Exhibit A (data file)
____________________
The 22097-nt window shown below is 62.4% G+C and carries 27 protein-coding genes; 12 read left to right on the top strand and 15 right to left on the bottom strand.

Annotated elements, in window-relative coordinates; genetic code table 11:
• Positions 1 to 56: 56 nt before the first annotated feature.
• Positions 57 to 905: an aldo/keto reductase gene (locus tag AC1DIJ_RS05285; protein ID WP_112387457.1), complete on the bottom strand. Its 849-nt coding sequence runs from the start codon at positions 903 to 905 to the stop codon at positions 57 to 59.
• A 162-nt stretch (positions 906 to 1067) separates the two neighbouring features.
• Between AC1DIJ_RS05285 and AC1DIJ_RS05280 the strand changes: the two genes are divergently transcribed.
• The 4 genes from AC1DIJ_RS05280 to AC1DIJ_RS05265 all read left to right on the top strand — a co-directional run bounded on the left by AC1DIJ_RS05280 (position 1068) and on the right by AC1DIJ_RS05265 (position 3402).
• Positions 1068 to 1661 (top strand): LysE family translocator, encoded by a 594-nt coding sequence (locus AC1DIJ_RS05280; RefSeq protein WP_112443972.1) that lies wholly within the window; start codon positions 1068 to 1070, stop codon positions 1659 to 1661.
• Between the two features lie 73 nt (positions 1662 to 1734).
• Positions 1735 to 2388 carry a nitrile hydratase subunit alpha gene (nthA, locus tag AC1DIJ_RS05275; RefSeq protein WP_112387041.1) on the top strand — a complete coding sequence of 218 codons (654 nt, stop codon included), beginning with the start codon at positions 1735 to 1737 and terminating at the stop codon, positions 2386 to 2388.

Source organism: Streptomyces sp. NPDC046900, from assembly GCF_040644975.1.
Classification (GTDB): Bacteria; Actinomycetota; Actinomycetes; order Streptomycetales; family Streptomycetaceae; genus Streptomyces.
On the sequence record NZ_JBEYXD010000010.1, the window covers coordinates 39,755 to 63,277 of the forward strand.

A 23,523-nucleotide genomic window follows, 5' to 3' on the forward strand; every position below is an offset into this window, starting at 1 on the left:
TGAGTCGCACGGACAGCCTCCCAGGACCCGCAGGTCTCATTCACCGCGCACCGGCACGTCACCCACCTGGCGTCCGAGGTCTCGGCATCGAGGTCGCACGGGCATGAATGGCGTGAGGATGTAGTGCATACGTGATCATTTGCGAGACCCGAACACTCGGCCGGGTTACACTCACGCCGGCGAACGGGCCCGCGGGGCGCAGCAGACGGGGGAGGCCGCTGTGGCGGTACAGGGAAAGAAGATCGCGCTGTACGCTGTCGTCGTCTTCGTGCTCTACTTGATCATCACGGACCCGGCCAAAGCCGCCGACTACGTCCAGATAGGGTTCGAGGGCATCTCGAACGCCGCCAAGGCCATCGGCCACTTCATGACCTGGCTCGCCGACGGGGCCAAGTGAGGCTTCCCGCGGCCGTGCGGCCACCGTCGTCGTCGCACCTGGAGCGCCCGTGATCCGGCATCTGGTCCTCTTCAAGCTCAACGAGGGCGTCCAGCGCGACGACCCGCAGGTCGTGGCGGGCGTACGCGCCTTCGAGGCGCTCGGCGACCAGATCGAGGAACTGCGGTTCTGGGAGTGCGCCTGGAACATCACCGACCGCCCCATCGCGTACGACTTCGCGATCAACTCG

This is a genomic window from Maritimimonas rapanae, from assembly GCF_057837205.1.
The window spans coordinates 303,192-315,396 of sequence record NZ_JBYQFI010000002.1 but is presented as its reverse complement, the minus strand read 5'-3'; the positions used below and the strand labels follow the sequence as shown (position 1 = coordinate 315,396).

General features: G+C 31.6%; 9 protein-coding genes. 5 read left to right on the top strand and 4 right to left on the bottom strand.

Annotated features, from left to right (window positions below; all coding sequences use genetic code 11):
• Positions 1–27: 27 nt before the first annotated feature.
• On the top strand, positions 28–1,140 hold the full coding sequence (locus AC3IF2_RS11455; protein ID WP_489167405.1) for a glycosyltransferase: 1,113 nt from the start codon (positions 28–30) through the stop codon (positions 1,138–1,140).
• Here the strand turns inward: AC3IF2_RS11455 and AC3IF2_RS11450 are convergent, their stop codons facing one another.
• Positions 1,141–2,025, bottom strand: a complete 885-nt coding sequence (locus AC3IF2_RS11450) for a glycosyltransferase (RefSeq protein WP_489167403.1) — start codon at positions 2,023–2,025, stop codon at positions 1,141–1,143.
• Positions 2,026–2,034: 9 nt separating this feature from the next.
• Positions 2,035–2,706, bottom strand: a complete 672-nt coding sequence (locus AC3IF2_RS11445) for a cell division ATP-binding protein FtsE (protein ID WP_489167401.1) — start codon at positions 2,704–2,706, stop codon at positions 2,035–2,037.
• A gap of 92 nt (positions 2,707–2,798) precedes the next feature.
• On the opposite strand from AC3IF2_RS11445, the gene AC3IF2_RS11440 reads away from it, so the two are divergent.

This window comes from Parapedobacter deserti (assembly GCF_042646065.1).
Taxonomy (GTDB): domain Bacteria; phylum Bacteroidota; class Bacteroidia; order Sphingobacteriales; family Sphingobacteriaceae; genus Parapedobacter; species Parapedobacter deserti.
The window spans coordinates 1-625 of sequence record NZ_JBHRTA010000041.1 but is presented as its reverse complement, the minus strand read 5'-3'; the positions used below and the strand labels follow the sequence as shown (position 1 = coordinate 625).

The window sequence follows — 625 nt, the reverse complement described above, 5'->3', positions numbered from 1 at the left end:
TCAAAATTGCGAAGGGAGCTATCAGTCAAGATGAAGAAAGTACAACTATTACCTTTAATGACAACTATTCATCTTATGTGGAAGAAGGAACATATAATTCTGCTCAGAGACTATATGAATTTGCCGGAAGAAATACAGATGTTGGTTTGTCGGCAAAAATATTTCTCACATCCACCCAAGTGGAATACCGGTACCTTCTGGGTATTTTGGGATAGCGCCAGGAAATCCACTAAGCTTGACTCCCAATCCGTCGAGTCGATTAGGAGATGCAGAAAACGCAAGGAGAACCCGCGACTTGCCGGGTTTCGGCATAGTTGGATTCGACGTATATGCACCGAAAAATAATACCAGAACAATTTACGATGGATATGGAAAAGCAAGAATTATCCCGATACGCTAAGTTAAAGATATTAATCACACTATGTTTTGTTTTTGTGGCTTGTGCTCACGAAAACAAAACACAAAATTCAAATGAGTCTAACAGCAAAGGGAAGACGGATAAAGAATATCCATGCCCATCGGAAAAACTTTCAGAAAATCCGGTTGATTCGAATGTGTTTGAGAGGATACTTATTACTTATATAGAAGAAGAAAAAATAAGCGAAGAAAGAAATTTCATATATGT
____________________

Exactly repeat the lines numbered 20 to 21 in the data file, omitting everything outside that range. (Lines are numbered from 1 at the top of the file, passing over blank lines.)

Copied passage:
• Positions 1–27: 27 nt before the first annotated feature.
• On the top strand, positions 28–1,140 hold the full coding sequence (locus AC3IF2_RS11455; protein ID WP_489167405.1) for a glycosyltransferase: 1,113 nt from the start codon (positions 28–30) through the stop codon (positions 1,138–1,140).